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Part One: Key dates for letting agents and landlords in 2021

Part One: Key dates for letting agents and landlords in 2021

Last year was a year like no other for landlords and agents, with the competing challenges of the pandemic and a whole host of new regulation to contend with.

As well as the difficulties (and opportunities, too) of operating during a global health crisis, new legislation – or the beefing up of existing laws – continued to creep in. That was on top of a ban on evictions for the majority of the year.

But what are the key dates for agents and landlords to keep an eye on in the first half of 2021?

January – pets in lets bill to continue parliamentary journey

The date for MPs to hold the Second Reading of a Bill aimed at abolishing no-pet clauses in private rental contracts has been set for January 29.

Last year, the Private Members Bill put forward by Conservative MP for Romford, Andrew Rosindell, easily passed its First Reading and is expected to pass through the regulatory chambers fairly quickly with broad cross-party and public support.

The Dogs and Domestic Animals (Accommodation and Protection) Bill builds on a commitment already made by the government to give ‘responsible and caring’ tenants the assumed right to live with a pet.

“For most people, being separated from their dog is no different from being separated from their brother or sister,” Rosindell said.

“Sadly, pet owners who move into rented accommodation face the reality that their family could be torn apart, because most landlords in Britain have unnecessary bans or restrictions on pet ownership.”

There are a number of standards that pets must meet before they are allowed into rental homes, under the proposed legislation, with tenants needing to verify their and their pets’ credentials. This includes the need to obtain a certificate from a vet before moving in, confirming that they have a ‘healthy, well-behaved animal’ and are considered to be a responsible owner.  

Dogs, for example, would need to be vaccinated and microchipped, as well as being responsive to basic training commands.

Many landlords refuse to allow pets in their properties at present because of the risk of damage and other associated problems, and even an attempt by the government to rewrite the model tenancy agreement at the start of last year hasn’t changed things much.

But there is a good chance that the above Bill could become law before the year is out, and it may be wise for landlords and agents to get ahead of the game, assuming already that tenants have the right to keep pets so you are prepared for what’s to come. On the upside, demand for rental homes with pets is huge, and ever-growing, so those already set-up to accept tenants in their homes should benefit most when – and it seems to be a matter of when, not if – this new law is passed.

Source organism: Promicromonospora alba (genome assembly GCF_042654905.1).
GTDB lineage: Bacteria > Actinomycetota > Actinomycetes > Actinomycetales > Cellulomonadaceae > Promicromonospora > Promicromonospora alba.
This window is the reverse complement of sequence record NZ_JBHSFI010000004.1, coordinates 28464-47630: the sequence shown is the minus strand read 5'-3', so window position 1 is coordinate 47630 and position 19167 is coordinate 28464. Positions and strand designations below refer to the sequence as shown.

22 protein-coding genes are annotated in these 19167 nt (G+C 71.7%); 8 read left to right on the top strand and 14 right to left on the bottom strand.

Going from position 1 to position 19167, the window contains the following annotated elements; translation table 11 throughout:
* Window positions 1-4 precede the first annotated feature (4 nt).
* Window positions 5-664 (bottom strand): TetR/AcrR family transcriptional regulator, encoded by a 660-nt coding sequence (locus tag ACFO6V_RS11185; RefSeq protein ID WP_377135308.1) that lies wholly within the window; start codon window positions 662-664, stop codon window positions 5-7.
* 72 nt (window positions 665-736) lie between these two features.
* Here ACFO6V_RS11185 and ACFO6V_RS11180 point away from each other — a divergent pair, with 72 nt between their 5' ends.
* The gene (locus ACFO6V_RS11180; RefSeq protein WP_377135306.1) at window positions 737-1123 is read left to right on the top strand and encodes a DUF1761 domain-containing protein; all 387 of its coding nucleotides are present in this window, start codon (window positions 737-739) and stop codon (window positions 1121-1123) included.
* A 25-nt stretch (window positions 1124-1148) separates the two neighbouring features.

February – the end of the eviction ban (in theory)

On January 8, the government – to the shock of very few – decided to extend the ban on bailiff-enforced evictions until at least February 21, when it will be reviewed. However, with the current pandemic situation, and the likelihood that the UK will still be under lockdown restrictions by that point, most think the ban will be extended again.

While Housing Secretary Robert Jenrick said, when revealing the latest extension, that landlords or agents acting on their behalf are still able to enforce possessions orders if tenants are more than six months in arrears, irrespective of when the arrears have been amassed, bailiffs won’t be able to enforce any court orders to evict until next month. 

This means that landlords will struggle to regain possession of their homes or evict tenants unless there are exceptional circumstances at play, such as domestic violence or serious anti-social behaviour.

Even then, there is a huge backlog of cases that still need to be heard. Landlords and agents should get used to the idea of evictions being off the table for quite some time yet, and seek alternative solutions. The government is piloting a new mediation service to try and help landlords and tenants ‘reach a mutual agreement and keep people in their homes’.

Working with tenants to come to an arrangement on arrears, or working through disputes without the need to go to court, are likely to be the best options for the foreseeable. 

March – the end of the stamp duty holiday